I’ve been keeping a low profile while juggling work and the Monster’s spring break, to be honest.
School vacations are always hard. It’s not just that the Monster has a disruption to his regular schedule, but that there’s a problem with finding something for him to be doing to keep him either from falling into bad habits, or the danger that with me having to work – even with my ability to work from home at times – that we’ll not pay enough attention and he’ll regress even more than he has during this year, not just academically but socially.
(In some twist of luck, spring break in Baltimore this year worked out to being during Passover. We actually do not have a single day this year where Passover overlaps with school. This would probably be even better if the Monster were a typical child and were observing with us… but he’s sufficiently fixed in his dietary habits (read: we’re not mucking with his eating when he’s making progress at the moment) for us to throw him by switching it up. The wife and I are all keeping Passover as best as we can in light of this (and R’s mostly keeping), but… you do what you have to.)
I was concerned that the Monster was going to have a hard time with a replacement for school this week. The JCC runs a “School’s Out” program, in which he’s been allowed to participate and in which they got a shadow for him, so he’s not getting lost in a larger group of NT kids. Remarkably enough, the JCC is not requiring him to be observing either, so the peanut butter sandwich he’d normally have for lunch is still going with him. (I love, for the record, that they are “nut aware but not nut free”, as opposed to the Early Childhood Education department.)
But he seems to be having a great time, and that’s what matters to me. I’ve not seen any art come home – I think they’re doing some art projects as part of the week – and he isn’t verbal enough to tell us what he’s been doing otherwise. But he is getting to go swimming every day, which he adores, and he’s certainly seeming to cope better with the difference in schedule than he would be with a lot of free time as a result of the break having hit. He’s even, apparently, drinking water from a drinking fountain, which is reassuring to us when he’s coming home with both of his juices untouched, but everything else gone from his lunch.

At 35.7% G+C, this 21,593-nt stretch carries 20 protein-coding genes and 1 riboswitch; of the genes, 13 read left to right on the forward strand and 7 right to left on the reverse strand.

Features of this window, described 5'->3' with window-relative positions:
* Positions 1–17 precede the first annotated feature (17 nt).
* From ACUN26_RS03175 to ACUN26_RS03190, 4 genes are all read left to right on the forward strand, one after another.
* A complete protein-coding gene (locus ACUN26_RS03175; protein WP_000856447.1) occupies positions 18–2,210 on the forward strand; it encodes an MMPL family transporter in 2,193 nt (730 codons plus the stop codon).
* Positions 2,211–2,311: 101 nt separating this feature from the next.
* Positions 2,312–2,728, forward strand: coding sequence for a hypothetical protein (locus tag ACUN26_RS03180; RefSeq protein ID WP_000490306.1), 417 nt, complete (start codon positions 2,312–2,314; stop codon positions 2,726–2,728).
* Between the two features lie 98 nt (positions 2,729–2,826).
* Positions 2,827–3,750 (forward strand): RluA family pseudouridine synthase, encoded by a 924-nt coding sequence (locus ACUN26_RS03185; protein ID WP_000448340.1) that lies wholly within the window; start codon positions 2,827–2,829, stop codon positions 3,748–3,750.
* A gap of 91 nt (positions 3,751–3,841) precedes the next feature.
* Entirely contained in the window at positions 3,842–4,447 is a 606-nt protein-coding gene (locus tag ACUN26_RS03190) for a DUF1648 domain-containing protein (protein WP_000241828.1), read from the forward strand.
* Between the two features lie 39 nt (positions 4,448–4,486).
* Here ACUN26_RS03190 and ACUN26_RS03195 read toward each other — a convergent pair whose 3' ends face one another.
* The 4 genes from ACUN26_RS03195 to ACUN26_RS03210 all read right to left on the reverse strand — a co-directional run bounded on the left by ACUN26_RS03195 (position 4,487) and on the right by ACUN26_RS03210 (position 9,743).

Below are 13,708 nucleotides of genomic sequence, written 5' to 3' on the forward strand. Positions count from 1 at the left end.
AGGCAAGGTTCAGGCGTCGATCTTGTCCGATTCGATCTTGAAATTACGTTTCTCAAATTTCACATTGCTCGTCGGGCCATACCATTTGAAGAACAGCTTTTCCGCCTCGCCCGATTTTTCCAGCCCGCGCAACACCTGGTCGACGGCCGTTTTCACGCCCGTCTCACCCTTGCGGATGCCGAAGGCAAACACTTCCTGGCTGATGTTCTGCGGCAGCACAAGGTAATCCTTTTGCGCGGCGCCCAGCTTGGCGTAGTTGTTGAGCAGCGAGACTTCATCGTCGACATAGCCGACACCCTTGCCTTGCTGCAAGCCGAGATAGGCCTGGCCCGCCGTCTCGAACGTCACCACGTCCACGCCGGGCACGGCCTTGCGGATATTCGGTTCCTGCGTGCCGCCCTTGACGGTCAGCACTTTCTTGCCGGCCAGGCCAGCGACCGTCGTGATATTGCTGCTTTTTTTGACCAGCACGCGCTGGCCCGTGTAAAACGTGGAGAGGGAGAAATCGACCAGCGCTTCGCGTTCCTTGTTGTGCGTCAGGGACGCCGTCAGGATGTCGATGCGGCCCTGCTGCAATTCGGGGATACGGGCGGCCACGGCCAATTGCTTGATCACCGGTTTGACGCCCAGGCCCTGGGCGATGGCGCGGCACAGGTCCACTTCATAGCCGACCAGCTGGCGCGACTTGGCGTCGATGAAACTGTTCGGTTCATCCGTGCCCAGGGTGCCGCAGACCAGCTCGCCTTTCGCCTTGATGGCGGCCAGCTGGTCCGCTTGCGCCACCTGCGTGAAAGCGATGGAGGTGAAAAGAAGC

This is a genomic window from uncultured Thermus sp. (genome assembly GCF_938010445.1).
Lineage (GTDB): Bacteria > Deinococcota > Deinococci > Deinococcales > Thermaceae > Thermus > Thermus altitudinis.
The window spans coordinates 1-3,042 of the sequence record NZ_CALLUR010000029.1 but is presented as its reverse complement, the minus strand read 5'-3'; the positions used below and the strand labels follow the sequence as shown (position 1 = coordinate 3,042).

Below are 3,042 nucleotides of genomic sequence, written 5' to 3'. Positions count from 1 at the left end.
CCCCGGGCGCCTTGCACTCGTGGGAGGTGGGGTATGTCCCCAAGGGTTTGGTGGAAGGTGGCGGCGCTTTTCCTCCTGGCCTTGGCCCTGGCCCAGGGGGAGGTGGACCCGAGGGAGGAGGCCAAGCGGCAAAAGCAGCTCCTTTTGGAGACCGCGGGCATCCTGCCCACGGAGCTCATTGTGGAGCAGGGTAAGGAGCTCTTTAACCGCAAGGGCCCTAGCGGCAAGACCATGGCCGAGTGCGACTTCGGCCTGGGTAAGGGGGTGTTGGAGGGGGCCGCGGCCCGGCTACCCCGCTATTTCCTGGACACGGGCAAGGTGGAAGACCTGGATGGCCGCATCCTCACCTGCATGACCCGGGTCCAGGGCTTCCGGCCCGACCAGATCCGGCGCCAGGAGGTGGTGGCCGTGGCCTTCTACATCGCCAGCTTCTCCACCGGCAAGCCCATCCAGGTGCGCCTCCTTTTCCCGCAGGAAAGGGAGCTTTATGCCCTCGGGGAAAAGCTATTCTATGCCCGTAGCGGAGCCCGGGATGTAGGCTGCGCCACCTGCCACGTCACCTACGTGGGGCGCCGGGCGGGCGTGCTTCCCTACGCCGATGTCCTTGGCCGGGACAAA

I have to say this for the JCC here in Baltimore – they bend over backwards in so many ways to make the Monster welcome both in their programs and in general. I hear a lot of horror stories from other parents in the local area, about finding programs for their children with special needs, to find things that let their kids at least have some kind of semblance of a ‘normal life’… and we’re very lucky to have the J’s programs. He’s been a camper at Camp Milldale for two years, and will be returning next summer, as part of a regular group, albeit with a shadow. They reach out to us to let us know when School’s Out is going to run and will be staffed to handle him. They have the fantastic “Sunday Funday” (among other programs) to work on his socialization and give him a chance to have fun activities. It’s been so different than I’d have imagined it would be, and they make it very easy.
So, the schedule this week is all well and good for now, but tomorrow’s his last day – the JCC is closed on Friday due to the end of Passover – and I’ll be taking off work to figure out something else to do with him…
Many years ago, I served as a unit head at Camp Milldale and I was instrumental in the development and creation of the special needs camp at this camp. Indeed, I served as the first director of this camp for several years. I am pleased to know that this camp still services children with special needs.
I actually never knew that! The camp does such a great job with integrating the kids, to be honest – I remember what “special needs camp” was like at the camp I used to be a counselor at, waaay back in the day, and it’s a world’s apart from what the Monster gets at Milldale.